According to Suzanne Goldenberg: "Scientists attribute the comeback in large part to changes in farming practices, including larger farms and different fertiliser practices, which send heavier loads of phosphorus into the lakes. Lake Erie has also grown more susceptible to the algal blooms because of invasive species and climate change." Of these foreign species "one is the zebra mussel, a foreign invader that has dominated Erie since its discovery in 1988. Millions of mussels feast on nontoxic green algae, removing competitors to the toxic Microcystis algae and decimating the base of the food chain that supports Erie’s fish. Then in a vicious cycle, mussels excrete the algae’s phosphorus, providing the Microcystis a ready-made meal", wrote Michael Wines. Suzanne Goldenberg confirmed: "The other is climate change. Only heavy rains wash fertilizer off farmland, and since 1940, Mr. Richards said, heavy spring rainstorms have increased by 13 percent. Heavy rains in spring and early summer – a critical time for algal bloom formation – cause more phosphorus to enter the lake through agricultural runoff. Hotter temperatures then cause the blooms to spread." Sonja Puzic concluded: "As the water level in Lake Erie decreases, the lake becomes warmer, causing concerns about the dead zone’s expansion."
These algae do not only negatively affect wildlife, they are also dangerous to health as reported Michael Wines: "2011 was the wettest spring on record. That summer’s algae bloom, mostly poisonous blue-green algae called Microcystis, sprawled nearly 190 kilometres, from Toledo to past Cleveland. It produced lake-water concentrations of microcystin, a liver toxin, that were 1200 times World Health Organization limits, tainting the drinking water for 2.8 million consumers." Suzanne Goldenberg showed an example of consequences that happed in Toledo in 2014: "The toxins that contaminated the water supply of the city of Toledo – leaving 400,000 people without access to safe drinking water for two days – were produced by a massive algae boom. But this is not a natural disaster. Water problems in the Great Lakes – the world’s largest freshwater system – have spiked in the last three years, largely because of agricultural pollution. Toledo draws its drinking water from Lake Erie. Residents were warned not to drink the water on Saturday, after inspectors at the city’s water treatment plant detected the toxin known as microcystin. The toxin is produced by microcystis, a harmful blue-green algae; it causes skin rashes and may result in vomiting and liver damage if ingested. It has been known to kill dogs and other animals and boiling the water does not fix the problem; it only concentrates the toxin.".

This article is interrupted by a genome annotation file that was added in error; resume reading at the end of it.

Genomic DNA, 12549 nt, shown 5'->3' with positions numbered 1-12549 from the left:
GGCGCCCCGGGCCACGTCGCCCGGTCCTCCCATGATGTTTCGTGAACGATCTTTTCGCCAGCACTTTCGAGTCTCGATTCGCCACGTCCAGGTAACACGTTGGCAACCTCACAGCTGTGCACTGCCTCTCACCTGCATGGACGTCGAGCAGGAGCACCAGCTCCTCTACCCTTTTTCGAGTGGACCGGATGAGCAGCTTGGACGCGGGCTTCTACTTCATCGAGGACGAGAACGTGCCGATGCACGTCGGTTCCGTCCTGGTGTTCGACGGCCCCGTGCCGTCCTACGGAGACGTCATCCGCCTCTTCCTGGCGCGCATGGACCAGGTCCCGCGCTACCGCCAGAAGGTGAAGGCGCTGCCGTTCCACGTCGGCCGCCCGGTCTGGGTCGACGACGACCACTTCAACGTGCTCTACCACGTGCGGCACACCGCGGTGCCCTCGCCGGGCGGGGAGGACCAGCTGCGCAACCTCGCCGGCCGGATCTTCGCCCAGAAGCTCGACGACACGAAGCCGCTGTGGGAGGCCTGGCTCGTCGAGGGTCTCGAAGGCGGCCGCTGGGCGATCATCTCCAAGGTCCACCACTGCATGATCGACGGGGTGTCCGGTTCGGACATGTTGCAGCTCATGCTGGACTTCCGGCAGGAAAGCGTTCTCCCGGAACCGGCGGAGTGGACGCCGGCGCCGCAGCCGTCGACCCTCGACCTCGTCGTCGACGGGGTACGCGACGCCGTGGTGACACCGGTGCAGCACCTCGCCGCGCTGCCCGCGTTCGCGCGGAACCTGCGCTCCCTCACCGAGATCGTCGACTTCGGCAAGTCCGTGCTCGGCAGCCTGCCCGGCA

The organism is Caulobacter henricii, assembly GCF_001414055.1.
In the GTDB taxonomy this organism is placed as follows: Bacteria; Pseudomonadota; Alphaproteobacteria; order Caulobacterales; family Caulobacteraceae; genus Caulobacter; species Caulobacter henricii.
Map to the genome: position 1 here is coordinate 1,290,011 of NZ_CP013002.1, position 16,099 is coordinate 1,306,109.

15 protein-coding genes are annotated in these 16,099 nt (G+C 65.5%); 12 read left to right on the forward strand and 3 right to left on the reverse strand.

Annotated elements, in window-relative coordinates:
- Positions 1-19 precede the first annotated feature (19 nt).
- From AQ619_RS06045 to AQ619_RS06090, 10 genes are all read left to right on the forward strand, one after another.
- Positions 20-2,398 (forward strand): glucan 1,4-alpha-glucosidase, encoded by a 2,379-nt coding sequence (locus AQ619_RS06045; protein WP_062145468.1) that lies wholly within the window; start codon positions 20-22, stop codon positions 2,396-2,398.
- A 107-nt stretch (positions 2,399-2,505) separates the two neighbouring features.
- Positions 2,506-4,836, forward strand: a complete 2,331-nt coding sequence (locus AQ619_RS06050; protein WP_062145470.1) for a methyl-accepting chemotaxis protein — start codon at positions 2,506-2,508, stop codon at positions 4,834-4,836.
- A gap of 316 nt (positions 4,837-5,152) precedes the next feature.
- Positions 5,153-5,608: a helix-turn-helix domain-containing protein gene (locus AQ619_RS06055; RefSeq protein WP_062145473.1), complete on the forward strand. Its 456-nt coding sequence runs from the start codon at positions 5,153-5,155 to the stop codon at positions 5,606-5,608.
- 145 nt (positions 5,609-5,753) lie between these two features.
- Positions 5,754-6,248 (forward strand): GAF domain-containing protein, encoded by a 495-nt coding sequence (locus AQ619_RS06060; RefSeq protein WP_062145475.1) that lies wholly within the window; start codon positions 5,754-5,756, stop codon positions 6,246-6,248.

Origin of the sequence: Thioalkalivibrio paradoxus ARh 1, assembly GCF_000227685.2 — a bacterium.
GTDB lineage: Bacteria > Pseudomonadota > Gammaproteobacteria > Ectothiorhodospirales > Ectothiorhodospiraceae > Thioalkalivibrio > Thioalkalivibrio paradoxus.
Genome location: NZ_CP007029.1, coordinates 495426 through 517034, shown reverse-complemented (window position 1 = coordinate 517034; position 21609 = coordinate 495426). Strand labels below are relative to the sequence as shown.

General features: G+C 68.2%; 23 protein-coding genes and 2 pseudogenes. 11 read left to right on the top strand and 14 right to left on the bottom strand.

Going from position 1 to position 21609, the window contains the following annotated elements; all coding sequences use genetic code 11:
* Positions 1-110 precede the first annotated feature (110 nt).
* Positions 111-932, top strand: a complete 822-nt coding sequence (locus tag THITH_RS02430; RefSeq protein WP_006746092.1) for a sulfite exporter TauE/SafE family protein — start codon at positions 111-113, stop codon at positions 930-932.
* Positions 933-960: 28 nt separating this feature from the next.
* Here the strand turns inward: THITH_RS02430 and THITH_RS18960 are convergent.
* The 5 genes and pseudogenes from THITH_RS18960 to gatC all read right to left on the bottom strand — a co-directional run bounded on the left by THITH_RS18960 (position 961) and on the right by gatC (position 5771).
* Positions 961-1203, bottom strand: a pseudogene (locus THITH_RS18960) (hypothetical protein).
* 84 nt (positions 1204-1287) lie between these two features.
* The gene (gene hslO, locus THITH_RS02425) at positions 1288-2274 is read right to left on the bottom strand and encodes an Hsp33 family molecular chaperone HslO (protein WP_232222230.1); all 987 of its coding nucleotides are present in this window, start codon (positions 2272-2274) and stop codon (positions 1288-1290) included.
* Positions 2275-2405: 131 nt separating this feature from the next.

A sample glass of Lake Erie water is extracted near the City of Toledo water intake crib on 03.08.2014 - Source: Haraz N Ghanbari for Associated Press.
As written by Associated Press, authorities monitor Lake Erie using remote sensing for several years, it is likely the use of Copernicus data now completes NASA / USGS program and aerial views as sources of data: "NASA Glenn Research Center got involved in algae monitoring in 2000, funding a study that revealed algae's specific "spectral signature" when seen in satellite images. Every plant, animal or nonliving object reflects and absorbs light differently, and has a unique spectral signature. But satellites pass over Lake Erie only every eight days. Researchers need more frequent images, said John Lekki, an optical systems research engineer at NASA Glenn. So NASA engineers last summer teamed up with the Great Lakes Environmental Research Laboratory to record the spectral images from the side door of an airplane."